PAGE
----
My main goal for this race was to run at an 8:15 pace. (1:48 total time). I knew the winds would make pacing a bit tricky. The course consists of two loops – a smaller loop of about 5 miles, and a longer loop of about 8 miles. During the outbound part of the loop, you get the benefit of a tailwind. During the inward part of the loop, you get a headwind. I decided to run the first loop at a 8:15 pace, run faster than 8:15 on the outward part of the larger second loop, and do the best I could to run as close as possible to 8:15 for the last few miles to the finish line. The other fun goal I had was to beat S.
Nell and I started in the middle of the pack because I didn’t want to get carried away with the front runners. Nell intended to run a sub 1:47 HM, so I didn’t bother trying to run with her in the beginning. I let her run off in front of me. I had no idea where S. was. I just knew he started in the front with Ben, so I figured since I didn’t see him, it meant that he was off running really fast. I anticipated that I would eventually catch him later.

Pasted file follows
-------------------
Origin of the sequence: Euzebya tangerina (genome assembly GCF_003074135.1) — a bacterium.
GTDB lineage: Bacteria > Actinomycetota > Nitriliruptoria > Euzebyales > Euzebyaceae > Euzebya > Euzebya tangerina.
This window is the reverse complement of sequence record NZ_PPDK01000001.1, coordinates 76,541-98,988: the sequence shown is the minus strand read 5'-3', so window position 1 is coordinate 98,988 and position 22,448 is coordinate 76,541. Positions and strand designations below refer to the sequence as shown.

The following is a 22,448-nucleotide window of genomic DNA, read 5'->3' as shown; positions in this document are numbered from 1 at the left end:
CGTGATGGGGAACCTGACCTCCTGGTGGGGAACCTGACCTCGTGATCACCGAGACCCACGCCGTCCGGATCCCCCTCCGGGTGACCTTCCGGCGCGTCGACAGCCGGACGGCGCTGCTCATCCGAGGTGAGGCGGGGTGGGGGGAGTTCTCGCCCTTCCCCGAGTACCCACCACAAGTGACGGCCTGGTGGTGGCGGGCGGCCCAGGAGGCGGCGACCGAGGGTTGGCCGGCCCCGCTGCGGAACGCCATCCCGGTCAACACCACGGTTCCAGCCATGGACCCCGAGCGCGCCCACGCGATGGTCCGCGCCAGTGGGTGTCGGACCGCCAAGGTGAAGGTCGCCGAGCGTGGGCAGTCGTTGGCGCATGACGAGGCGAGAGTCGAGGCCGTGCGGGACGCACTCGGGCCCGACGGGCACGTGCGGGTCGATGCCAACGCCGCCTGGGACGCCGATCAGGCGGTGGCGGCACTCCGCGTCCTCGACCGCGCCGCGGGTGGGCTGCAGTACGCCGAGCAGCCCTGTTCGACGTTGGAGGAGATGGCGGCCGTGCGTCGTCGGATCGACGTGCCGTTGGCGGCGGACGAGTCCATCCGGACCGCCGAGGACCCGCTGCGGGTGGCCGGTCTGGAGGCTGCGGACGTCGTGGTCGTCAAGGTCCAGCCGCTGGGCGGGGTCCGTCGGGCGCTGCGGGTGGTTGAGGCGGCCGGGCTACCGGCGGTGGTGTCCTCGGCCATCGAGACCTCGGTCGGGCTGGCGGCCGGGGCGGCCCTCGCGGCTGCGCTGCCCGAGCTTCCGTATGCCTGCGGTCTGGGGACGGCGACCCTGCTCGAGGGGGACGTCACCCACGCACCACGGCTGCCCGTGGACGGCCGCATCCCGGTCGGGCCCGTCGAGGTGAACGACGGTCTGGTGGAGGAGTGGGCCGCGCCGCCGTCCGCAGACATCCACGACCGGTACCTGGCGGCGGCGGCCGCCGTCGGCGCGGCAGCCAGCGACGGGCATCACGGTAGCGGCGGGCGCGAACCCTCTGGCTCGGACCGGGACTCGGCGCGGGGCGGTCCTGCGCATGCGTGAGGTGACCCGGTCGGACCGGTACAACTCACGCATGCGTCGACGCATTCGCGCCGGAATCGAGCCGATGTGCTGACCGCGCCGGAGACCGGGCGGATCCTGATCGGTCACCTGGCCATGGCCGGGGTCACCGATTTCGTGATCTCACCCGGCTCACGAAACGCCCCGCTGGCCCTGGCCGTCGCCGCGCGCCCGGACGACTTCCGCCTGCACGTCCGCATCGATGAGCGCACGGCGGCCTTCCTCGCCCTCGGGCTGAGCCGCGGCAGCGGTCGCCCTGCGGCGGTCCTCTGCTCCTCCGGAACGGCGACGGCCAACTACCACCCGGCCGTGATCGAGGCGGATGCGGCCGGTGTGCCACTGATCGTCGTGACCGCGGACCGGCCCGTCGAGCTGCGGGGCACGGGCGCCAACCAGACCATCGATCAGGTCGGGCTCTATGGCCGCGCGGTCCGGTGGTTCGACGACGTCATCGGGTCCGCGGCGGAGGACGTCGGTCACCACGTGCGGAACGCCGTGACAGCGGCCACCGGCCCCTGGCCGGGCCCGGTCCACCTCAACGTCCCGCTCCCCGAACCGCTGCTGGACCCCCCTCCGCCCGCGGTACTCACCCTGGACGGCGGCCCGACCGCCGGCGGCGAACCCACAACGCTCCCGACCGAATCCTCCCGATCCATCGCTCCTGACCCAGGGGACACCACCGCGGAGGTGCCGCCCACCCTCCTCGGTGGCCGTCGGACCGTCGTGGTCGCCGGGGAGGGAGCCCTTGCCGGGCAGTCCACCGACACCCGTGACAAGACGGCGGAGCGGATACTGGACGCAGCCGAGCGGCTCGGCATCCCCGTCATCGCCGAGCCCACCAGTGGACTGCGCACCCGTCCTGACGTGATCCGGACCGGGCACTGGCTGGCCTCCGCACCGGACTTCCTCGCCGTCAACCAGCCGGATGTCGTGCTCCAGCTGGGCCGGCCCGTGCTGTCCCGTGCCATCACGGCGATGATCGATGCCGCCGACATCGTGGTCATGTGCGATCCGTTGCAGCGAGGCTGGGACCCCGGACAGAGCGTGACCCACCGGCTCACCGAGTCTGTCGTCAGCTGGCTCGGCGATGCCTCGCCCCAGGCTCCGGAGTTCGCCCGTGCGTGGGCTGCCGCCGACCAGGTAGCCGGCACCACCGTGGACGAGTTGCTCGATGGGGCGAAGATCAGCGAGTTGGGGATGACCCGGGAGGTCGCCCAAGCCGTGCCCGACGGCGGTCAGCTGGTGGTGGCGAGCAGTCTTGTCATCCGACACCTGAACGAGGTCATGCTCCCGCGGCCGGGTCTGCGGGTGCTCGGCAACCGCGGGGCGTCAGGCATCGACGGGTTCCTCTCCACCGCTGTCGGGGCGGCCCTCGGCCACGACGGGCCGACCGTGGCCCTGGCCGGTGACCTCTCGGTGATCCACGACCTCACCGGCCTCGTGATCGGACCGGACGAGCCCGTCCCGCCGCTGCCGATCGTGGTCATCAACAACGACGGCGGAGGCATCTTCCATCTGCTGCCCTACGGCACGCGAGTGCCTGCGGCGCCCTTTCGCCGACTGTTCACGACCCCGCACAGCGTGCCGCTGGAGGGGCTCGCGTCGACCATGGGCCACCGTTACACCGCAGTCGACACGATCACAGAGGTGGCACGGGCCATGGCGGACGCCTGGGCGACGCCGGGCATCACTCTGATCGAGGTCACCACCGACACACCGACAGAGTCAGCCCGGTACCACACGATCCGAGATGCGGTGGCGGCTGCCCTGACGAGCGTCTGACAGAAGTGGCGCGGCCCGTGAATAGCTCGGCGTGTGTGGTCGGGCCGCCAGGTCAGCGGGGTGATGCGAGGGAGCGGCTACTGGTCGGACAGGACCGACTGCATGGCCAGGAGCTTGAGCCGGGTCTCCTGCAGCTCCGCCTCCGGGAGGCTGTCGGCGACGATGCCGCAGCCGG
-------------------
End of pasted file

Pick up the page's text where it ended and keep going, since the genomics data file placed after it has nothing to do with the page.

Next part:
In a race, I like to find runners who are running at my target pace. I use them as pace bunnies. I hopped from one runner to another until I found someone I liked (in terms of pacing). When I find that person, I stick to them. If that runner is going too fast or too slow, I dropped them and eye another racer as a potential pace bunny. The first couple of miles I was busy trying to find a pace bunny and eventually I settled on a guy. Around Mile 3, I noticed S in front of me, waaaay in front of me. But I also noticed that I was slowly gaining ground on him. I didn’t allow myself to get too excited about catching up to S. I told myself to focus, to run at my target pace, which would allow me to slowly catch up to S. I caught up to S right at the turn around point for completing the first loop and we were now heading back out for the second loop. I ran right next to S and stuck next to him until he noticed me. When he realized that the little runner next to him wasn’t leaving his side, he turned his head and saw me. I waved hi and then dashed off! I slowed a bit to run next to S and I wanted to catch up to my self-designated pace bunny. I followed my pace bunny until around Mile 6, where he went off to the side of the road to give his girlfriend/friend/wife/someone his running jacket and everything else he wanted to ditch. ARGH! I lost my pace bunny. I didn’t want to wait for him, so I had to find another one. I wasn’t able to find another one, so I ran on my own.